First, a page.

America Is Hardly a Bastion of Free Trade, by Andrew N. Smith

Before “heaping absurdity upon absurdity” as Bastiat put it in his famous essay The Petition of the Candlestick Makers maybe first we should take a look at the existing pile of absurdity that is US trade policy. To be clear, trade policies can carry many nuances. Tariffs don’t always necessarily only effect price, they could quite possibly effect profit margins of overseas corporations and create employment. They do always necessarily reduce prosperity. Even in the event that new jobs are created, they are likely to be less efficient jobs — either in cost, time or both — than their overseas counterparts. The best way to increase the number of jobs and the wages paid to those jobs is to increase the productivity of industry. First steps toward that should consist of tax reform, regulatory reduction, encouraging capital formation and accumulation, and repatriating the trillions of dollars stashed offshore as a result of high taxes and burdensome regulations. Imposing more tariffs on more goods and more countries will simply make America a less productive society. Instead we are far better off focusing on producing the goods and services that — as the law of comparative advantage dictates — we are most superior at producing.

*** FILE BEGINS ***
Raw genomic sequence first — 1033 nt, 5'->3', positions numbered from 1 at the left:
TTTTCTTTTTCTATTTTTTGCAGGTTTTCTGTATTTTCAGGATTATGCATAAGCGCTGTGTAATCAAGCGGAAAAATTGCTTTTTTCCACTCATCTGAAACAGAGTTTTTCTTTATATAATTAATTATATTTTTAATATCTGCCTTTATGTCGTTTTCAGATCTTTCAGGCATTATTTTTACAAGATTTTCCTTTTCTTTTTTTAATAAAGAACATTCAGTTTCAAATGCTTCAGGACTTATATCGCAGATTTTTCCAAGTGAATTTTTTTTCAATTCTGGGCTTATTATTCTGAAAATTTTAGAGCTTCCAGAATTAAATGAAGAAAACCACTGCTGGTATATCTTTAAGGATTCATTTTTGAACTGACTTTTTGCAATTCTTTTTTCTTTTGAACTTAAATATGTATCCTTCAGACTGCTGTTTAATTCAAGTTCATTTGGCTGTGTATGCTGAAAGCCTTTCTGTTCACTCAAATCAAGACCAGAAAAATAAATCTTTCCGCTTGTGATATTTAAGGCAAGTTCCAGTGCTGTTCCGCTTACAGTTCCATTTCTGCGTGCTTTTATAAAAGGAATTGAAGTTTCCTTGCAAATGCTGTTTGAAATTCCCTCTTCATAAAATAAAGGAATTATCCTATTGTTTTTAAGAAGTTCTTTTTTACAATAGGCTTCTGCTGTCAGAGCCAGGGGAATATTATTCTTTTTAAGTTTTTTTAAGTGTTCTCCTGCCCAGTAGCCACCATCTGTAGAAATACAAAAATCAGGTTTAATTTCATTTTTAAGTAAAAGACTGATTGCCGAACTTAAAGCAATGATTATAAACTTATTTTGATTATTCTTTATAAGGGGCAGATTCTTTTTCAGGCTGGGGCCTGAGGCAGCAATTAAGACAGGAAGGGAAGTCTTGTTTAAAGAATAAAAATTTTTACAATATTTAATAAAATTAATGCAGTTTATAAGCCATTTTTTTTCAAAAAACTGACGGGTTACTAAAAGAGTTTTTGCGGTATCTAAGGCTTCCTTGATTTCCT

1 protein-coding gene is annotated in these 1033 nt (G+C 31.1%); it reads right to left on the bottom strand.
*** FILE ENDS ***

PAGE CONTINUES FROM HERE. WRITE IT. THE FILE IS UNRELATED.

STRAIGHT LINE LOGIC

America has never been as capitalistic or as free trade as it has often been portrayed. From Andrew N. Smith at mises.org:

Rhetoric has recently trumped reality. It has become a misconceived bit of common “knowledge” that the United States of America is a bastion of free trade. Little could be further from the truth. The “freest” nation on earth, as we are taught to believe, imposes a staggering number of tariffs, import and export bans, sanctions and embargoes. Yet somehow “free trade” is blamed for the financial ills of the unemployed in the formerly industrial Midwest. Instead of taking a serious look at our existing trade policies, and maybe reducing some of the regulations, President Trump promised Midwesterners that their inefficient factor jobs that have been outsourced to the “right to work” south and overseas will be brought back by imposing new import taxes on specific companies. It is…

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Author: Lisa the Infidel

I am an #Infidel - born and bred North Carolina.

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